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IN FEBRUARY 2018, Siri Karlsson unveiled an ambitious new work for a Swedish radio festival. Horror Vacui was a breathtaking 20-minute piece that cast itself far and wide, from psychedelic folk to avant-jazz to cosmic drone rock and beyond, culminating in a ringing fanfare. It proved one of the undisputed highlights of the electronica-themed event, hosted annually by P2 in Stockholm. “We’re more used to writing shorter songs, so when we received the commission we needed to create some kind of framework for it,” explains Cecilia Österholm, who,  alongside Maria Arnqvist, is Siri Karlsson. “Then we read an article about mapmakers in the 15th and 16th centuries and how they embellished the world with fantasy in those parts that hadn’t yet been discovered by white explorers. We really loved the idea, so that became the concept.” Adds Arnqvist: “It was also about looking at the growth of the universe, where material seems to expand to fill empty space. Also, we are not minimalist musicians. We always want to move forward, we’re very restless. So we used a lot of material that didn’t fit the festival piece for songs that turned in to an album.”
Taking its title from Horror Vacui, Siri Karlsson’s fifth full-length recording is very much in keeping with its grandstanding title track. Exploration is key, as the duo chart a passage through industrial and ambient noise, spacey prog and fusionist tribal rhythms, largely driven by synths, saxophones and the traditional Swedish instrument, keyed fiddle.
“Horror Vacui is really a long journey of images and places,” says Österholm. This sensory idea has been a constant throughout Siri Karlsson’s career. “We’ve always worked through images, ever since we started playing together,” says Arnqvist. “The combination of instruments was quite odd for us – alto sax and key fiddle acoustically – and I wasn’t from a folk music background at all, unlike Cecilia. But we played melodies really well and had this joint interest in improvisation. We needed to make something very naked and sensitive, both in the dynamics between the instruments and creating arrangements. That’s when we started to think about visuals.” Much like fellow Swedes Goat, Siri Karlsson’s look is an important facet of what they do. They perform against exotic backdrops in ornate, specially made costumes. “We have an amazing visual team of two designers,” says Österholm.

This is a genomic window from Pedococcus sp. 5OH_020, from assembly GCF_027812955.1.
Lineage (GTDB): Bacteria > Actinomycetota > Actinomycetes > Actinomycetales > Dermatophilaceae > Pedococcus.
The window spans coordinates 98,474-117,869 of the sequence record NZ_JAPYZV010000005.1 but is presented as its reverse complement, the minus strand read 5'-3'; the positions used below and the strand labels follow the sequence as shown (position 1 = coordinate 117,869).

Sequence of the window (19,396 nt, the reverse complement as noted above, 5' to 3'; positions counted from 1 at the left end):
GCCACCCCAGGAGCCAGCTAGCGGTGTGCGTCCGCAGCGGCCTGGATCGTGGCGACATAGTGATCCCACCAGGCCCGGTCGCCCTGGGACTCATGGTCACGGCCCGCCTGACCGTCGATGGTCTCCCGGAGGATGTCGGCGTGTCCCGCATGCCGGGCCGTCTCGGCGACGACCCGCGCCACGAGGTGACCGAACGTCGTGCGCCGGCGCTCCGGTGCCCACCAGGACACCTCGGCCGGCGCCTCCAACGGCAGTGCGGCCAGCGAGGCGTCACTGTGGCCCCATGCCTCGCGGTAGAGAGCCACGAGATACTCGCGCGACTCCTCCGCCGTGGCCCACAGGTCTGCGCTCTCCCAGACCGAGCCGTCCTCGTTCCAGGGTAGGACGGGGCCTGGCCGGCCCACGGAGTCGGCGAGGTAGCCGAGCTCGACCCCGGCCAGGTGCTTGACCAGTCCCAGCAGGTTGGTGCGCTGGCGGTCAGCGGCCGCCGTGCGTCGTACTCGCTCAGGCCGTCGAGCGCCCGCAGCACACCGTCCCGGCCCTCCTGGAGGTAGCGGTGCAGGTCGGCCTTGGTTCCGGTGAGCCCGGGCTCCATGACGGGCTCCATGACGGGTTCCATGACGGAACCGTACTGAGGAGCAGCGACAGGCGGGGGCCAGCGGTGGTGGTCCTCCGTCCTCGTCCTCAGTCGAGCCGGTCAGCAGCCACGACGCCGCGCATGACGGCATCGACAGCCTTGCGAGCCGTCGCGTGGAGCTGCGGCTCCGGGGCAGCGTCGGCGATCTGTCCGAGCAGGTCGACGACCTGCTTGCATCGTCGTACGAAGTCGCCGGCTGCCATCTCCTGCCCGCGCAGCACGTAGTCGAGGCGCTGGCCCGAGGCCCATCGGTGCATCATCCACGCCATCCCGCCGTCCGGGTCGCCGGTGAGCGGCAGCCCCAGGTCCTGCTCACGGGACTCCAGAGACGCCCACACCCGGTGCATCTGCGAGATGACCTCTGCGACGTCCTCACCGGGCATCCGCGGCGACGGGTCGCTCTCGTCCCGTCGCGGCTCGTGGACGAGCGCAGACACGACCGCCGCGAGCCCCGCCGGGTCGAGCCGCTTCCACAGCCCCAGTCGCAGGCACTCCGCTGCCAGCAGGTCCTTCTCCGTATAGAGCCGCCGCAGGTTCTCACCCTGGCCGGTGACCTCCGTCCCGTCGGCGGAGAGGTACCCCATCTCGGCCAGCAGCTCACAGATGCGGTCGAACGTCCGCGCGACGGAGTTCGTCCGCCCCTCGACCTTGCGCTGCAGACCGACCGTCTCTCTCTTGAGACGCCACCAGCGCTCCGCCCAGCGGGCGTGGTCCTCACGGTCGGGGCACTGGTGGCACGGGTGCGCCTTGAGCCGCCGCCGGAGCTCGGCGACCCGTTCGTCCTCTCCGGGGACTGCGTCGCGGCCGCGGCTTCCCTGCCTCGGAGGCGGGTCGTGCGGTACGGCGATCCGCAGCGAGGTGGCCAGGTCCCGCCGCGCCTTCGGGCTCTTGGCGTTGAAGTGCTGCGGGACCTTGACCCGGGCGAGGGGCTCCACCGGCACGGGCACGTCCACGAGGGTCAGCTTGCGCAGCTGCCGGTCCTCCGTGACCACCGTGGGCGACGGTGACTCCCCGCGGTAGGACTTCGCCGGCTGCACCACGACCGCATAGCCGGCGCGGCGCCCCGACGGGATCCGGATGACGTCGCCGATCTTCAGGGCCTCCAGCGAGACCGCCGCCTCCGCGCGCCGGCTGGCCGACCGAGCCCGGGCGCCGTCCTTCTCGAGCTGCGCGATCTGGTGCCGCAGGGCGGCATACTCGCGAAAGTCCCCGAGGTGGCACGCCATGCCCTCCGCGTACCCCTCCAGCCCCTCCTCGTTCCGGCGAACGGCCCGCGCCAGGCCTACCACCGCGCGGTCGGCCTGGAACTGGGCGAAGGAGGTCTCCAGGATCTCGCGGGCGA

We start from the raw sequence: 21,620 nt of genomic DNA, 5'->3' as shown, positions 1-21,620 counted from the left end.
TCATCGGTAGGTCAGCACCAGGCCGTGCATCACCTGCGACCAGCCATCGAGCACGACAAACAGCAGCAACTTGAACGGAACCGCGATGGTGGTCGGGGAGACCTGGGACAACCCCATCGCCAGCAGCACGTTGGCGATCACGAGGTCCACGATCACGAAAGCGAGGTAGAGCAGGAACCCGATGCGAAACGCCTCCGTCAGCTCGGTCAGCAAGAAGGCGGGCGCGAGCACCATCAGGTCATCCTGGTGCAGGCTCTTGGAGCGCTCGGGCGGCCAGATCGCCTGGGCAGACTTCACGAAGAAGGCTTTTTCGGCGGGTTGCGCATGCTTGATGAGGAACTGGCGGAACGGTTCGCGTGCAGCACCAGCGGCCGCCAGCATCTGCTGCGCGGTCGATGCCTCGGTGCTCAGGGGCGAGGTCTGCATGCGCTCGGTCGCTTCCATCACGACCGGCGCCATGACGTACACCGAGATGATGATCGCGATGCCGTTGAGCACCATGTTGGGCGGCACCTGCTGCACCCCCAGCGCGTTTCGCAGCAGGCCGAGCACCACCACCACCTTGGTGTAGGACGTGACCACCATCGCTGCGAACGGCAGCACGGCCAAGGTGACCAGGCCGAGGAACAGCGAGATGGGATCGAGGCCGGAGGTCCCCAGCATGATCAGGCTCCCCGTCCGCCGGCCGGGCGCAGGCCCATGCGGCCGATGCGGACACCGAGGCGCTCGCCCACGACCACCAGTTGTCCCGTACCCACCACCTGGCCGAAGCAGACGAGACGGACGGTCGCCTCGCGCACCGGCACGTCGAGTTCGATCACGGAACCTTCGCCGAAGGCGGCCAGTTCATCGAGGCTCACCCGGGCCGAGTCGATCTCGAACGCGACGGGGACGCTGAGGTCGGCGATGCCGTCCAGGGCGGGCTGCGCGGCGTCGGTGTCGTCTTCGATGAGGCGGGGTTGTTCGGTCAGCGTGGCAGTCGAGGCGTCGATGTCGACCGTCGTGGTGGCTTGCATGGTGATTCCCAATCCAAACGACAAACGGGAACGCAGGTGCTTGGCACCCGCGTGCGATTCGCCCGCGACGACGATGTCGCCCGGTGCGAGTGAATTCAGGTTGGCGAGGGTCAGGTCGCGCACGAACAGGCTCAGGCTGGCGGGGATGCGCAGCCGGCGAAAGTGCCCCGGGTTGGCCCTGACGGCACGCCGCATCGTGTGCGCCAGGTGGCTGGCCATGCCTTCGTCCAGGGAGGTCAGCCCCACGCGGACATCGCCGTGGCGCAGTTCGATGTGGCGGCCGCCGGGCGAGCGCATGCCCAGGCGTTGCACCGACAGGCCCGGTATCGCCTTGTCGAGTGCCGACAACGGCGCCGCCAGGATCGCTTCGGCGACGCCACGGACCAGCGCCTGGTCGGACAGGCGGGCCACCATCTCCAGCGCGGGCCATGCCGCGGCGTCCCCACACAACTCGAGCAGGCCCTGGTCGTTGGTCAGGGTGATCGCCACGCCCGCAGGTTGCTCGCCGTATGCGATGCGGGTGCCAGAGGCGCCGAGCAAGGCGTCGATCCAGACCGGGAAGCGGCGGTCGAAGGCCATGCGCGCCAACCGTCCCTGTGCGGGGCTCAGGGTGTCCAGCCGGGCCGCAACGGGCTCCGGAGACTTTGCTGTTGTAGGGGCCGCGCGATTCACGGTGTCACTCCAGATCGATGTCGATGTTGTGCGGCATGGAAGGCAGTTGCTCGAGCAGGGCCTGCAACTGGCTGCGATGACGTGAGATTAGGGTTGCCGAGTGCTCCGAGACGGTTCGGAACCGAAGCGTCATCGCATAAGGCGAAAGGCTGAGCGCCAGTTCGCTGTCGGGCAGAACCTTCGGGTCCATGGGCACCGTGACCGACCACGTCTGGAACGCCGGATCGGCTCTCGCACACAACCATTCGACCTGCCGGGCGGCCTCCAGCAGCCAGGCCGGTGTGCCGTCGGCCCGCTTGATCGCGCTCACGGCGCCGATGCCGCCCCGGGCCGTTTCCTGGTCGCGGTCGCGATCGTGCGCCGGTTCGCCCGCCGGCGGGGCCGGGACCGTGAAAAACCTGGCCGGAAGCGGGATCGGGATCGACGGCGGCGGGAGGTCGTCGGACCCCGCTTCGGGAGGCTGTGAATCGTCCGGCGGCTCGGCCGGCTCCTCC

“One who makes the clothes and one who makes the headpieces and jewellery.”
Siri Karlsson formed in a student dorm in Uppsala in 2002. Aiming high from the get-go, the pair’s first proper gig took place in Rio de Janeiro, followed by dates in West Africa, where Arnqvist had
been living for a while. They were soon forging a reputation back home.

“When we started getting reviews, people were comparing us to all these Swedish prog bands,” recalls Arnqvist. “But we’d never even heard of them. We’d been listening to things like Pink Floyd instead. Nobody else was doing that mix of folk and psychedelia in the way that we were. We like to think of ourselves as experimental rock. That’s the direction we always wanted to go in and we’ve come this far. So we’re happy.” RH


Brilliant masterpiece!

“Horror Vacui” means “fear of emptiness” and the duo Maria Arnqvist and Cecilia Österholm who form the band Siri Karlsson have this time been inspired by the cartographers of the 15th and 16th Century.
The construction of soundscapes and empty places on the map to be filled is the basis for the incredibly experimental music, a mixture of traditional folk music, psych, pop, noise and jazz. Heavy rhythms are broken by screams, beautiful melodies on the key harp are followed by the howling saxophone.

Although I am a friend of (music) order who prefers verse and chorus, it is impossible not to be dazzled by the vision here, and the artful, uncompromising exploratio.
5/5 VF Nya Wermlands-Tidningen, Frida Lundström

Avant garde goth folk

Maria Arnqvist and Cecilia Österholm take you on a journey through overgrown forests, over foggy mountains to discover new soundscapes”
4/5 Dagens Nyheter, Magnus Säll

The music seeks into the skeleton and bone marrow.

The TV series Chernobyl and the movie Joker have one thing in common. The sense of doom is enhanced by dull tones from a cello; the boundary between music and static electricity is blurred. The composer is the same in both cases, the Icelandic cellist Hildur Guðnadóttir.
The Swedish experimental folk music duo Siri Karlsson (no one in the duo is called Siri, no one is named Karlsson) acts in the same spirit and shows on their new album that they are worth equally large international assignments. Cecilia Österholm has the key harp as the main instrument, Maria Arnqvist alto saxophone, but it cannot be guessed by the sounds they create, with support of mossy synthesizers.
The tones rumble and vibrate, feeled as much as they are heard. In the same spirit as the drone masters Sunn O))) the music seeks into the skeleton and bone marrow.
Jan Gradvall, Dagens Industri